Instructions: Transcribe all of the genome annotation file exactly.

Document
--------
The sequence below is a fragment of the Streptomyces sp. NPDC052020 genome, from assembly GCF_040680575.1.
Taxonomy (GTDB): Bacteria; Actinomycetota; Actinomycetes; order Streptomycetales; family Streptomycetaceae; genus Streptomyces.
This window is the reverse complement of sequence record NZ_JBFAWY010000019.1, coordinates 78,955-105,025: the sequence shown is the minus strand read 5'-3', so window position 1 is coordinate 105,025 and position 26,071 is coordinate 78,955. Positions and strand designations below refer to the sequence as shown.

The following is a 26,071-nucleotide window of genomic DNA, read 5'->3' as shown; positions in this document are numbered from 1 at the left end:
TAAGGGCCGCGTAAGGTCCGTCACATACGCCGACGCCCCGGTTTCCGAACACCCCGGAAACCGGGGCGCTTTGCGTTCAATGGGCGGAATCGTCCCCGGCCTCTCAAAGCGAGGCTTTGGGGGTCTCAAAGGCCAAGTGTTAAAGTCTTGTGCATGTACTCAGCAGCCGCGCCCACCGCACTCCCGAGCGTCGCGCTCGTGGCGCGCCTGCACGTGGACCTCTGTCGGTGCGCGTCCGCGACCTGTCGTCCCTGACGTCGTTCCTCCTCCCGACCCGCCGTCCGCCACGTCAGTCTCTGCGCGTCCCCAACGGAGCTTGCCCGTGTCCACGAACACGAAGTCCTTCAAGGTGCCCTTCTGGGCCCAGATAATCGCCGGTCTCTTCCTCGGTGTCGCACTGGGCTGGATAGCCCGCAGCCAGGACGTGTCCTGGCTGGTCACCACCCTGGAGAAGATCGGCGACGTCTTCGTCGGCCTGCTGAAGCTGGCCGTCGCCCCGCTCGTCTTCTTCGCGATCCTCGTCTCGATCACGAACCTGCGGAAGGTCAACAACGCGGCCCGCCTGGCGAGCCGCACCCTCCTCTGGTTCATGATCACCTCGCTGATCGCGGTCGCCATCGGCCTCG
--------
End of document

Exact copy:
The sequence below is a fragment of the Streptomyces sp. NPDC052020 genome, from assembly GCF_040680575.1.
Taxonomy (GTDB): Bacteria; Actinomycetota; Actinomycetes; order Streptomycetales; family Streptomycetaceae; genus Streptomyces.
This window is the reverse complement of sequence record NZ_JBFAWY010000019.1, coordinates 78,955-105,025: the sequence shown is the minus strand read 5'-3', so window position 1 is coordinate 105,025 and position 26,071 is coordinate 78,955. Positions and strand designations below refer to the sequence as shown.

The following is a 26,071-nucleotide window of genomic DNA, read 5'->3' as shown; positions in this document are numbered from 1 at the left end:
TAAGGGCCGCGTAAGGTCCGTCACATACGCCGACGCCCCGGTTTCCGAACACCCCGGAAACCGGGGCGCTTTGCGTTCAATGGGCGGAATCGTCCCCGGCCTCTCAAAGCGAGGCTTTGGGGGTCTCAAAGGCCAAGTGTTAAAGTCTTGTGCATGTACTCAGCAGCCGCGCCCACCGCACTCCCGAGCGTCGCGCTCGTGGCGCGCCTGCACGTGGACCTCTGTCGGTGCGCGTCCGCGACCTGTCGTCCCTGACGTCGTTCCTCCTCCCGACCCGCCGTCCGCCACGTCAGTCTCTGCGCGTCCCCAACGGAGCTTGCCCGTGTCCACGAACACGAAGTCCTTCAAGGTGCCCTTCTGGGCCCAGATAATCGCCGGTCTCTTCCTCGGTGTCGCACTGGGCTGGATAGCCCGCAGCCAGGACGTGTCCTGGCTGGTCACCACCCTGGAGAAGATCGGCGACGTCTTCGTCGGCCTGCTGAAGCTGGCCGTCGCCCCGCTCGTCTTCTTCGCGATCCTCGTCTCGATCACGAACCTGCGGAAGGTCAACAACGCGGCCCGCCTGGCGAGCCGCACCCTCCTCTGGTTCATGATCACCTCGCTGATCGCGGTCGCCATCGGCCTCG